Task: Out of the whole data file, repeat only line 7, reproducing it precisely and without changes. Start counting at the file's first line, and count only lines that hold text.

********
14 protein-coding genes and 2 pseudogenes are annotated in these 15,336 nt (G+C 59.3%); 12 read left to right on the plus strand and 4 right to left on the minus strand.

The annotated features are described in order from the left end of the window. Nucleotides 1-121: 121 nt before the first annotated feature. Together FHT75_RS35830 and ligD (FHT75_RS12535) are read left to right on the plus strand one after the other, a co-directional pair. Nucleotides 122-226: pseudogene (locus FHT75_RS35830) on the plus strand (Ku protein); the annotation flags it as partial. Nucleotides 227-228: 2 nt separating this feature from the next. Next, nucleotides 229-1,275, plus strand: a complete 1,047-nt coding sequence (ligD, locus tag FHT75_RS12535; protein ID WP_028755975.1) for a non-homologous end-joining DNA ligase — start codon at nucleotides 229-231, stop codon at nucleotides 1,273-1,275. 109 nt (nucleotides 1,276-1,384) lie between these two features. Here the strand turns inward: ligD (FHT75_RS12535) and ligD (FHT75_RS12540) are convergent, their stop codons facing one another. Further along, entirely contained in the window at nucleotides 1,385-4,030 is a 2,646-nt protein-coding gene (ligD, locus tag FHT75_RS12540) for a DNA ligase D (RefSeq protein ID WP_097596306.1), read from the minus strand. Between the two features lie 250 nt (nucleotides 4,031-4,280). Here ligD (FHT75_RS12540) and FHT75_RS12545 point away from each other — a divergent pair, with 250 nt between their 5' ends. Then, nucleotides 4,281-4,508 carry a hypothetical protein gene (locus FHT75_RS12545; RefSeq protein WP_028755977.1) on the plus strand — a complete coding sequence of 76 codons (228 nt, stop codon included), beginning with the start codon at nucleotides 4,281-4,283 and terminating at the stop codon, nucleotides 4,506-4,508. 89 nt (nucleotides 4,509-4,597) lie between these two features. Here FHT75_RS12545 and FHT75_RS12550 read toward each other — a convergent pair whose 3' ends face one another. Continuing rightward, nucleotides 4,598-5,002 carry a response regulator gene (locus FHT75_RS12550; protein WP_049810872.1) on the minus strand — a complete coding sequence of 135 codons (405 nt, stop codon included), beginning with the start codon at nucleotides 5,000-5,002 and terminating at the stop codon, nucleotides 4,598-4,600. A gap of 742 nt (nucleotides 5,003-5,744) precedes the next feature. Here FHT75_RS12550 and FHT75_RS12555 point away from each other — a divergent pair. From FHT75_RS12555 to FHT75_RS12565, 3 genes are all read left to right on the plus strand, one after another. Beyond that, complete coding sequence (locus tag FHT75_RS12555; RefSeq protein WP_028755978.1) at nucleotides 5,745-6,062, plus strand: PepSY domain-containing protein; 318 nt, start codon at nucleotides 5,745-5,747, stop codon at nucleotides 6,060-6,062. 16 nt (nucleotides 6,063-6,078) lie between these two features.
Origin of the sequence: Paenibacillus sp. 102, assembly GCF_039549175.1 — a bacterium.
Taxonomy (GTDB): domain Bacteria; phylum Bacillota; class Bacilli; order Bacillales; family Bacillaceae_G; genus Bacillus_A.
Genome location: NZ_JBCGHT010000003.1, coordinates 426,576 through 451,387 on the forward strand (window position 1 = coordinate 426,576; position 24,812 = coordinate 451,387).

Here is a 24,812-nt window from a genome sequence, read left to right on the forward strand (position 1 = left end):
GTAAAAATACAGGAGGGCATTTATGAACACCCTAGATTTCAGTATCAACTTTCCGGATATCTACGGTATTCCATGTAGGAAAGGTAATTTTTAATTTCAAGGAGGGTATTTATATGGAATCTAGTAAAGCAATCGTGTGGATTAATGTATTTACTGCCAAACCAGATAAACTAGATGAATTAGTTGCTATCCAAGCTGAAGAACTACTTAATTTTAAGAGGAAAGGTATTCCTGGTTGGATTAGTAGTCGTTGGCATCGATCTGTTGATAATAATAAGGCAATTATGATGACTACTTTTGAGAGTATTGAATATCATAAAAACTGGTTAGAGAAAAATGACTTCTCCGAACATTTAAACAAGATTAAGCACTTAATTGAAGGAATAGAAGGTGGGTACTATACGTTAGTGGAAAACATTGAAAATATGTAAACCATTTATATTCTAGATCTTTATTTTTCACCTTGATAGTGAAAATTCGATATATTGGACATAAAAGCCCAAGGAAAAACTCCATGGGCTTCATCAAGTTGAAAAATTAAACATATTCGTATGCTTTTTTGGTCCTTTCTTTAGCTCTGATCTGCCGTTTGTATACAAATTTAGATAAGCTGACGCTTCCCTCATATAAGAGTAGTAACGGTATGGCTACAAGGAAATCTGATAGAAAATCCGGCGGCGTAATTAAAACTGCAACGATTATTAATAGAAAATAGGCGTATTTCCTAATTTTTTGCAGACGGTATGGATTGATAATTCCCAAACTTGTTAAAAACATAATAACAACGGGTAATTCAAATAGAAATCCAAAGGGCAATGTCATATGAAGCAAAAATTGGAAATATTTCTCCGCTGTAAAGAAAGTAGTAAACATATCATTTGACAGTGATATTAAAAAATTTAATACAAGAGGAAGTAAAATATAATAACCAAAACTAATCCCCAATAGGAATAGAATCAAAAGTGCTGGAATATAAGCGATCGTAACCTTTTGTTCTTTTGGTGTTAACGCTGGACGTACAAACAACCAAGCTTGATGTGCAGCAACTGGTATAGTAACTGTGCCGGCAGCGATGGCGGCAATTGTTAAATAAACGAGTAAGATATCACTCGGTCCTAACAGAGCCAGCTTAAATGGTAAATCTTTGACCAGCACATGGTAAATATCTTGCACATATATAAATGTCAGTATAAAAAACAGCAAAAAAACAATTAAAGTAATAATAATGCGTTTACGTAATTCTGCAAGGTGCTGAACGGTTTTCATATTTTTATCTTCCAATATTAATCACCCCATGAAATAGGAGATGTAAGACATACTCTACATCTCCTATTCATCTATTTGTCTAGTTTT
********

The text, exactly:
GTAAAAATACAGGAGGGCATTTATGAACACCCTAGATTTCAGTATCAACTTTCCGGATATCTACGGTATTCCATGTAGGAAAGGTAATTTTTAATTTCAAGGAGGGTATTTATATGGAATCTAGTAAAGCAATCGTGTGGATTAATGTATTTACTGCCAAACCAGATAAACTAGATGAATTAGTTGCTATCCAAGCTGAAGAACTACTTAATTTTAAGAGGAAAGGTATTCCTGGTTGGATTAGTAGTCGTTGGCATCGATCTGTTGATAATAATAAGGCAATTATGATGACTACTTTTGAGAGTATTGAATATCATAAAAACTGGTTAGAGAAAAATGACTTCTCCGAACATTTAAACAAGATTAAGCACTTAATTGAAGGAATAGAAGGTGGGTACTATACGTTAGTGGAAAACATTGAAAATATGTAAACCATTTATATTCTAGATCTTTATTTTTCACCTTGATAGTGAAAATTCGATATATTGGACATAAAAGCCCAAGGAAAAACTCCATGGGCTTCATCAAGTTGAAAAATTAAACATATTCGTATGCTTTTTTGGTCCTTTCTTTAGCTCTGATCTGCCGTTTGTATACAAATTTAGATAAGCTGACGCTTCCCTCATATAAGAGTAGTAACGGTATGGCTACAAGGAAATCTGATAGAAAATCCGGCGGCGTAATTAAAACTGCAACGATTATTAATAGAAAATAGGCGTATTTCCTAATTTTTTGCAGACGGTATGGATTGATAATTCCCAAACTTGTTAAAAACATAATAACAACGGGTAATTCAAATAGAAATCCAAAGGGCAATGTCATATGAAGCAAAAATTGGAAATATTTCTCCGCTGTAAAGAAAGTAGTAAACATATCATTTGACAGTGATATTAAAAAATTTAATACAAGAGGAAGTAAAATATAATAACCAAAACTAATCCCCAATAGGAATAGAATCAAAAGTGCTGGAATATAAGCGATCGTAACCTTTTGTTCTTTTGGTGTTAACGCTGGACGTACAAACAACCAAGCTTGATGTGCAGCAACTGGTATAGTAACTGTGCCGGCAGCGATGGCGGCAATTGTTAAATAAACGAGTAAGATATCACTCGGTCCTAACAGAGCCAGCTTAAATGGTAAATCTTTGACCAGCACATGGTAAATATCTTGCACATATATAAATGTCAGTATAAAAAACAGCAAAAAAACAATTAAAGTAATAATAATGCGTTTACGTAATTCTGCAAGGTGCTGAACGGTTTTCATATTTTTATCTTCCAATATTAATCACCCCATGAAATAGGAGATGTAAGACATACTCTACATCTCCTATTCATCTATTTGTCTAGTTTT